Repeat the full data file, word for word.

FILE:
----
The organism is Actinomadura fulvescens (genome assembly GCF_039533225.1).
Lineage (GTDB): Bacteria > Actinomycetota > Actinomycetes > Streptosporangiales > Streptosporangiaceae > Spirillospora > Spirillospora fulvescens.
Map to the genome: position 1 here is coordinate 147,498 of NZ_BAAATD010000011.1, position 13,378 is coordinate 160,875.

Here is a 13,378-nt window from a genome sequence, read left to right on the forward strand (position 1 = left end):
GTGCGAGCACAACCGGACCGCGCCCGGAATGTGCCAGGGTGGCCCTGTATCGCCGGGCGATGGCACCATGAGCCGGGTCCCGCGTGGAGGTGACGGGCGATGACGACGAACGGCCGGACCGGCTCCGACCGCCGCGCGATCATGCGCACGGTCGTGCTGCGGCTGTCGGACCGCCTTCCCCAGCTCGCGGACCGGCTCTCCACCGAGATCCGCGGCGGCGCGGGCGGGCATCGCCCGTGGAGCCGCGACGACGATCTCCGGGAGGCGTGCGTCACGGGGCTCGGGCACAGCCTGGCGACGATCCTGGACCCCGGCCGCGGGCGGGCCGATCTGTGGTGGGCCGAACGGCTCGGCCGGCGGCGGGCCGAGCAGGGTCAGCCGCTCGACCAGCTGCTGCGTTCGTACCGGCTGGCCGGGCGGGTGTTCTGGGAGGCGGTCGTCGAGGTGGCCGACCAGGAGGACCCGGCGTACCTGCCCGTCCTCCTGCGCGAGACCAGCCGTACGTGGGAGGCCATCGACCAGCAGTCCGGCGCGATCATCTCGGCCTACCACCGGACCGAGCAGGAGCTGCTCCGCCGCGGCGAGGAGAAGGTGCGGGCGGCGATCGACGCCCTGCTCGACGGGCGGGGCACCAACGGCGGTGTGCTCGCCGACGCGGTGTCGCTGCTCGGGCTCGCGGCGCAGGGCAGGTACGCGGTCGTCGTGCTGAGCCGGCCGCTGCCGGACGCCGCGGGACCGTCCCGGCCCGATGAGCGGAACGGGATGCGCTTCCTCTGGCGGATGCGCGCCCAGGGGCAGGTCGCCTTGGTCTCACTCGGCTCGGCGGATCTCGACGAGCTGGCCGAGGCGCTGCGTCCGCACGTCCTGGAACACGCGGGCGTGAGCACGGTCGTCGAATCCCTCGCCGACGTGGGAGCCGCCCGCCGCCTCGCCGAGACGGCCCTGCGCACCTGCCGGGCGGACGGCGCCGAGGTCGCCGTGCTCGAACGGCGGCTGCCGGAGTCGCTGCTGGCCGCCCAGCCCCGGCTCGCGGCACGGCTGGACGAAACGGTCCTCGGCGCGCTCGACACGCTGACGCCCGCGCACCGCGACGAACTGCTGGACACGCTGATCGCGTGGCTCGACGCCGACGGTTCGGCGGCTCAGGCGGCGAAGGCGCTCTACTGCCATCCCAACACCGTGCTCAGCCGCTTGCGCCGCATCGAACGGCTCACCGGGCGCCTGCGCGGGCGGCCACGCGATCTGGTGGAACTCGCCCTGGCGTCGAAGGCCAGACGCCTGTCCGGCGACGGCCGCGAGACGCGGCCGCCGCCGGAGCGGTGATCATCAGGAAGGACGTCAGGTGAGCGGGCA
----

The organism is Actinomadura fulvescens (genome assembly GCF_039533225.1).
Lineage (GTDB): Bacteria > Actinomycetota > Actinomycetes > Streptosporangiales > Streptosporangiaceae > Spirillospora > Spirillospora fulvescens.
Map to the genome: position 1 here is coordinate 147,498 of NZ_BAAATD010000011.1, position 13,378 is coordinate 160,875.

Here is a 13,378-nt window from a genome sequence, read left to right on the forward strand (position 1 = left end):
GTGCGAGCACAACCGGACCGCGCCCGGAATGTGCCAGGGTGGCCCTGTATCGCCGGGCGATGGCACCATGAGCCGGGTCCCGCGTGGAGGTGACGGGCGATGACGACGAACGGCCGGACCGGCTCCGACCGCCGCGCGATCATGCGCACGGTCGTGCTGCGGCTGTCGGACCGCCTTCCCCAGCTCGCGGACCGGCTCTCCACCGAGATCCGCGGCGGCGCGGGCGGGCATCGCCCGTGGAGCCGCGACGACGATCTCCGGGAGGCGTGCGTCACGGGGCTCGGGCACAGCCTGGCGACGATCCTGGACCCCGGCCGCGGGCGGGCCGATCTGTGGTGGGCCGAACGGCTCGGCCGGCGGCGGGCCGAGCAGGGTCAGCCGCTCGACCAGCTGCTGCGTTCGTACCGGCTGGCCGGGCGGGTGTTCTGGGAGGCGGTCGTCGAGGTGGCCGACCAGGAGGACCCGGCGTACCTGCCCGTCCTCCTGCGCGAGACCAGCCGTACGTGGGAGGCCATCGACCAGCAGTCCGGCGCGATCATCTCGGCCTACCACCGGACCGAGCAGGAGCTGCTCCGCCGCGGCGAGGAGAAGGTGCGGGCGGCGATCGACGCCCTGCTCGACGGGCGGGGCACCAACGGCGGTGTGCTCGCCGACGCGGTGTCGCTGCTCGGGCTCGCGGCGCAGGGCAGGTACGCGGTCGTCGTGCTGAGCCGGCCGCTGCCGGACGCCGCGGGACCGTCCCGGCCCGATGAGCGGAACGGGATGCGCTTCCTCTGGCGGATGCGCGCCCAGGGGCAGGTCGCCTTGGTCTCACTCGGCTCGGCGGATCTCGACGAGCTGGCCGAGGCGCTGCGTCCGCACGTCCTGGAACACGCGGGCGTGAGCACGGTCGTCGAATCCCTCGCCGACGTGGGAGCCGCCCGCCGCCTCGCCGAGACGGCCCTGCGCACCTGCCGGGCGGACGGCGCCGAGGTCGCCGTGCTCGAACGGCGGCTGCCGGAGTCGCTGCTGGCCGCCCAGCCCCGGCTCGCGGCACGGCTGGACGAAACGGTCCTCGGCGCGCTCGACACGCTGACGCCCGCGCACCGCGACGAACTGCTGGACACGCTGATCGCGTGGCTCGACGCCGACGGTTCGGCGGCTCAGGCGGCGAAGGCGCTCTACTGCCATCCCAACACCGTGCTCAGCCGCTTGCGCCGCATCGAACGGCTCACCGGGCGCCTGCGCGGGCGGCCACGCGATCTGGTGGAACTCGCCCTGGCGTCGAAGGCCAGACGCCTGTCCGGCGACGGCCGCGAGACGCGGCCGCCGCCGGAGCGGTGATCATCAGGAAGGACGTCAGGTGAGCGGGCA